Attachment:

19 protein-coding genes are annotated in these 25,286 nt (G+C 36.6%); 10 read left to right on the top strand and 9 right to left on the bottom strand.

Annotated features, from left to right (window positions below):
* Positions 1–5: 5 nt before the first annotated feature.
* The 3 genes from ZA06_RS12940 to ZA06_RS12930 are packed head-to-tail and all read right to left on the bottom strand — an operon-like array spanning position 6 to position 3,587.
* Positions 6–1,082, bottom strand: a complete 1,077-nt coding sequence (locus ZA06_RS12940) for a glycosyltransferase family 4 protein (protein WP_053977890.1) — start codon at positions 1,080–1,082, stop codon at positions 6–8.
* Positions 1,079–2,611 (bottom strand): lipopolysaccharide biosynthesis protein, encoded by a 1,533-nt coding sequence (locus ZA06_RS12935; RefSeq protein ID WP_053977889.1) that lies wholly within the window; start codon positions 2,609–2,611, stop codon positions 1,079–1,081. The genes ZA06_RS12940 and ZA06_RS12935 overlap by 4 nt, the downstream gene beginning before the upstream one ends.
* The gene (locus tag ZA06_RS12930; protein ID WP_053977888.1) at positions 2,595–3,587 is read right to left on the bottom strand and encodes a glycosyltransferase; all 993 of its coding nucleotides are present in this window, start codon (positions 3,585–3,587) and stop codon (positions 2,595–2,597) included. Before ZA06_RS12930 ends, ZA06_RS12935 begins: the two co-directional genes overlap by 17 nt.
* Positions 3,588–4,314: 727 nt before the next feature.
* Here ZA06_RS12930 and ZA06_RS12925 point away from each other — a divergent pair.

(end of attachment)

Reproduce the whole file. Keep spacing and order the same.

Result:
19 protein-coding genes are annotated in these 25,286 nt (G+C 36.6%); 10 read left to right on the top strand and 9 right to left on the bottom strand.

Annotated features, from left to right (window positions below):
* Positions 1–5: 5 nt before the first annotated feature.
* The 3 genes from ZA06_RS12940 to ZA06_RS12930 are packed head-to-tail and all read right to left on the bottom strand — an operon-like array spanning position 6 to position 3,587.
* Positions 6–1,082, bottom strand: a complete 1,077-nt coding sequence (locus ZA06_RS12940) for a glycosyltransferase family 4 protein (protein WP_053977890.1) — start codon at positions 1,080–1,082, stop codon at positions 6–8.
* Positions 1,079–2,611 (bottom strand): lipopolysaccharide biosynthesis protein, encoded by a 1,533-nt coding sequence (locus ZA06_RS12935; RefSeq protein ID WP_053977889.1) that lies wholly within the window; start codon positions 2,609–2,611, stop codon positions 1,079–1,081. The genes ZA06_RS12940 and ZA06_RS12935 overlap by 4 nt, the downstream gene beginning before the upstream one ends.
* The gene (locus tag ZA06_RS12930; protein ID WP_053977888.1) at positions 2,595–3,587 is read right to left on the bottom strand and encodes a glycosyltransferase; all 993 of its coding nucleotides are present in this window, start codon (positions 3,585–3,587) and stop codon (positions 2,595–2,597) included. Before ZA06_RS12930 ends, ZA06_RS12935 begins: the two co-directional genes overlap by 17 nt.
* Positions 3,588–4,314: 727 nt before the next feature.
* Here ZA06_RS12930 and ZA06_RS12925 point away from each other — a divergent pair.